From The Inbox

Phil Mickelson isn’t only one to blame

Saudis are no match for Chinese when it comes to repression

I read with interest reader Derek Turney’s vilification of Phil Mickelson in Friday’s Morning Read for going to Saudi Arabia to play in a tournament (“From the Morning Read inbox,” Dec. 5).

Turney was very selective by faulting only Mickelson. I didn't read anything about all the other players going to Saudi Arabia. How about all the players who go to China from the PGA Tour and the LPGA? China has a worse track record than Saudi Arabia for killing and suppressing its people.

Michael Merrill
McKinney, Texas

Mickelson’s world tour
The money-grab at these foreign events is appalling to see (“In other golf news,” Dec. 2; “From the Morning Read inbox,” Dec. 3).

I get that a non-winner on the PGA Tour would jump at the chance to make some type of much-needed cash, but those fringe players are never on the receiving end of appearance money. Guys such as Phil Mickelson, Dustin Johnson, Justin Rose and Matt Kuchar already have made enough money for 10 lifetimes.

I like Mickelson, but his greed is thinly veiled as a chance to see a place for the first time. He would never, ever go to Saudi Arabia on his own dime, but throw him a couple of million dollars and he becomes a world traveler. Shocking ... not!

Jeff Mullen
Haddonfield, N.J.

Pros should take a stand against Saudis
I’m glad that Tiger Woods will not play in the Saudi International, turning down a reported $3 million, but the reason for not playing is basically self-serving: It’s too far! (“In other golf news,” Dec. 3).

As for Phil Mickelson, I find his playing in the event to be distressing, and his response is pitiful. I am very upset that Mickelson is going over there. Saudi Arabia was implicated in the 2018 death of journalist Jamal Khashoggi, who was critical of the country’s rulers, and the rulers are living happily ever after.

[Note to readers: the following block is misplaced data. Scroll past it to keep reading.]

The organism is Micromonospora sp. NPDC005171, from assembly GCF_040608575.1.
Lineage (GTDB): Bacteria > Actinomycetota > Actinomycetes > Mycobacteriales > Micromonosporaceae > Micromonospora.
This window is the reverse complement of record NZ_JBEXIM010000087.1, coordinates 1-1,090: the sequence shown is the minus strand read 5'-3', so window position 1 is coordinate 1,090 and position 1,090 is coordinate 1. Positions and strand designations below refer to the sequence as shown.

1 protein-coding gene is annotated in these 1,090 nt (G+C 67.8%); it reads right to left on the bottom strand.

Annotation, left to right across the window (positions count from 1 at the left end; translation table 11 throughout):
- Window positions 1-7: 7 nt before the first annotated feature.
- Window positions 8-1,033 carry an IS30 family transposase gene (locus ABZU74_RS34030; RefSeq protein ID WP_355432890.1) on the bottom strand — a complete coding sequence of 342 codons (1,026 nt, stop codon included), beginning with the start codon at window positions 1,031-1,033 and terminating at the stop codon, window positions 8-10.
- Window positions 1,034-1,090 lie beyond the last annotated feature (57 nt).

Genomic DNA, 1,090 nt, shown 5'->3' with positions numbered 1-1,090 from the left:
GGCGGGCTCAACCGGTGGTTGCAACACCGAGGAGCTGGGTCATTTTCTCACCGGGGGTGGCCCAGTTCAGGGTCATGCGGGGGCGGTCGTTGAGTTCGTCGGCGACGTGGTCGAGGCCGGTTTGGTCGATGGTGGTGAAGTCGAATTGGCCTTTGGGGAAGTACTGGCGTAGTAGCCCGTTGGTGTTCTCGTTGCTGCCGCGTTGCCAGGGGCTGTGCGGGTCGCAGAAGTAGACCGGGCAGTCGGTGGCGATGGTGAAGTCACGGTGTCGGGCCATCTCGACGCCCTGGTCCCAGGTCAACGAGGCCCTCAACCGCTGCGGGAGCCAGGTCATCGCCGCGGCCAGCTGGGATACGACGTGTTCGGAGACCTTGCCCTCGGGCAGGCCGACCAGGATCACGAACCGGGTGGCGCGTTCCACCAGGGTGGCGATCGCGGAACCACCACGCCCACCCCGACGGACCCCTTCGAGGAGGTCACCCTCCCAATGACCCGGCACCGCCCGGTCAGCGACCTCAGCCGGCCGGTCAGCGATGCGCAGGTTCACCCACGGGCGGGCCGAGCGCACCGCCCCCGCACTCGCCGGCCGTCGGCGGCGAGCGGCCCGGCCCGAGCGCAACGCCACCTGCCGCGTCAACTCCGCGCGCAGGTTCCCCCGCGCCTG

If there ever were a time for golfers to take a stand for other human beings, this is it. This is a country that treats women as less than equals, if not as chattel. This is a country that treats foreigners who are not rich or connected as less than humans. Tell the country and its rulers to shape up or you won’t play over there.

I find it distressing that PGA Tour players are so obsessed with money and their own lives that they can’t express concern, empathy and love for other humans who are being persecuted. I thought that Mickelson had some morals, but alas he’s concerned only with himself.

Shame on Mickelson and the other Americans who are playing in the Saudi event. Show concern for fellow human beings and not just for money. Take a stand against inhuman treatment of others instead of just being a greedy, narcissistic pro.

Jerome Koncel
Schaumburg, Ill.

Hold Woods accountable
I differentiate between golf fans and Tiger Woods fans because there’s an obvious difference. Golf fans love the game. Tiger fans love Tiger first, then maybe the game, but nowhere near equally.

I write to state a case: Patrick Reed rules and Tiger rules.

At the 2013 BMW 2013, Woods removed debris from around and apparently under the ball, and the ball moved. Movement clearly was seen on camera.

At the 2013 Masters, Woods hit a shot that bounced off the flagstick and rolled back into water, and he took a questionable drop. At the BMW, Woods was not assessed a penalty; at the Masters, he was.

Those are violations that he did not call on himself.

At the 2015 Hero World Challenge, Patrick Reed placed his wedge behind the ball in a waste bunker, practiced his backswing and moved sand.

At the 2019 Hero World Challenge, Reed placed his wedge behind the ball in a waste bunker, practiced his backswing and moved sand – twice! He called no violation on himself (Rule 8.1a[4]).

So, what’s the difference? None, other than the fact that one is Tiger Woods and the other is Patrick Reed.

The golf media vilify Reed but make excuses and turn a blind eye toward Woods. I’m not absolving Reed. I’d like the bullying to stop. Hold Woods accountable in the same manner with which you have held Reed ... or anyone else. Woods’ transgressions are not spoken of – not today, not one to two days afterwards.

Steve Hoffman
Bonita Springs, Fla.

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